The wounds were fatal, and even with the medical knowledge available in 2017, Timol’s life would have been difficult to save. When asked if Timol’s death could have been prevented after the fall, Boffard replied: “I do not believe so”.

The police, however, had quickened his death by moving his body, he testified.

“Unless there was circumstances placing his life at further risk, my opinion is he should not have been moved until he was transferred [to hospital],” Boffard said.

His testimony, while acknowledging that police did not know the details of Timol’s injuries at the time, dispelled some of the claims the Security Branch had made after Timol died. At the original inquest into Timol’s death in 1972, police said Timol did not die because of actions carried out by the Security Branch, yet Boffard’s testimony illustrated that if Timol had not been moved, he may have lived longer.

Boffard’s testimony also challenged police claims that when a warrant officer felt Timol’s pulse at his wrist there was no palpitation. The surgeon said that despite the severity of his injuries, Timol had a high enough blood pressure for his pulse to be felt, which would indicate to police that he was alive.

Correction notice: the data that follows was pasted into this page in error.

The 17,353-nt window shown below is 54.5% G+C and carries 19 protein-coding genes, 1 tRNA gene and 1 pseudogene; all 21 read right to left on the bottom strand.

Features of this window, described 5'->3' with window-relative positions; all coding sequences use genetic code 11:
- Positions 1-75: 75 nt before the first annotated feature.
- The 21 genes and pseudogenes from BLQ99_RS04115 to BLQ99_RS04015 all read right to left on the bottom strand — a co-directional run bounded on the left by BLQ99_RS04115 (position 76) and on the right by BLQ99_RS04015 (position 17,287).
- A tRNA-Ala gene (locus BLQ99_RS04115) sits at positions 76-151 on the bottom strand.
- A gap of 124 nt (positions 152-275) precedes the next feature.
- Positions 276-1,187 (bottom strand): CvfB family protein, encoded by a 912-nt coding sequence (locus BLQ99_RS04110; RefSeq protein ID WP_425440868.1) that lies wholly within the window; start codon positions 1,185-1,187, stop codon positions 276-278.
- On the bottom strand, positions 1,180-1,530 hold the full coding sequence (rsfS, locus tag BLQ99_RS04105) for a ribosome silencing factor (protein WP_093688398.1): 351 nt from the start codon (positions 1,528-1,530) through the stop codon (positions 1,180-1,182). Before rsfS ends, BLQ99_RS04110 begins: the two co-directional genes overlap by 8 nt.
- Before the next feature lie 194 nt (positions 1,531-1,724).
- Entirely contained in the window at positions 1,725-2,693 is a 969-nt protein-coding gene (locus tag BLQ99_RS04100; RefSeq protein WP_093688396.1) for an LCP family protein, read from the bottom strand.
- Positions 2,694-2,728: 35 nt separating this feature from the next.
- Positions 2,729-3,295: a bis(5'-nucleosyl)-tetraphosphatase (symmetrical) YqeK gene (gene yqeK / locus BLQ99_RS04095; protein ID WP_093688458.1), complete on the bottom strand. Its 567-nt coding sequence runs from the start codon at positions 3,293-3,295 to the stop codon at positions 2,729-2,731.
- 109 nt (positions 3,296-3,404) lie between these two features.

Dispelling the suicide motive

When former minister in the presidency Essop Pahad took the stand on Tuesday, he asked advocates to speak just a little louder because he is hard of hearing. Pahad, a former leader in the SACP during apartheid, may be pushing 80 but his memories are still sharp.

On Tuesday, Pahad read a portion of what purported to be an SACP document, at the request of the court, as he sat in the witness box. With annoyance evident in his voice 46 years after Timol’s death, Pahad noted with some contempt that the document was a forgery. The document, which said that members of the SACP should kill themselves if they were captured and tortured,  spoke of the apartheid regime’s “suppression” of its dissenters, while Pahad said the SACP would “always use the word oppression” instead.

The document forms part of material produced, allegedly by the apartheid government, to claim the SACP used suicide as a method to fight apartheid. Pahad said that there were no members of the SACP who were instructed to kill themselves for the liberation movement.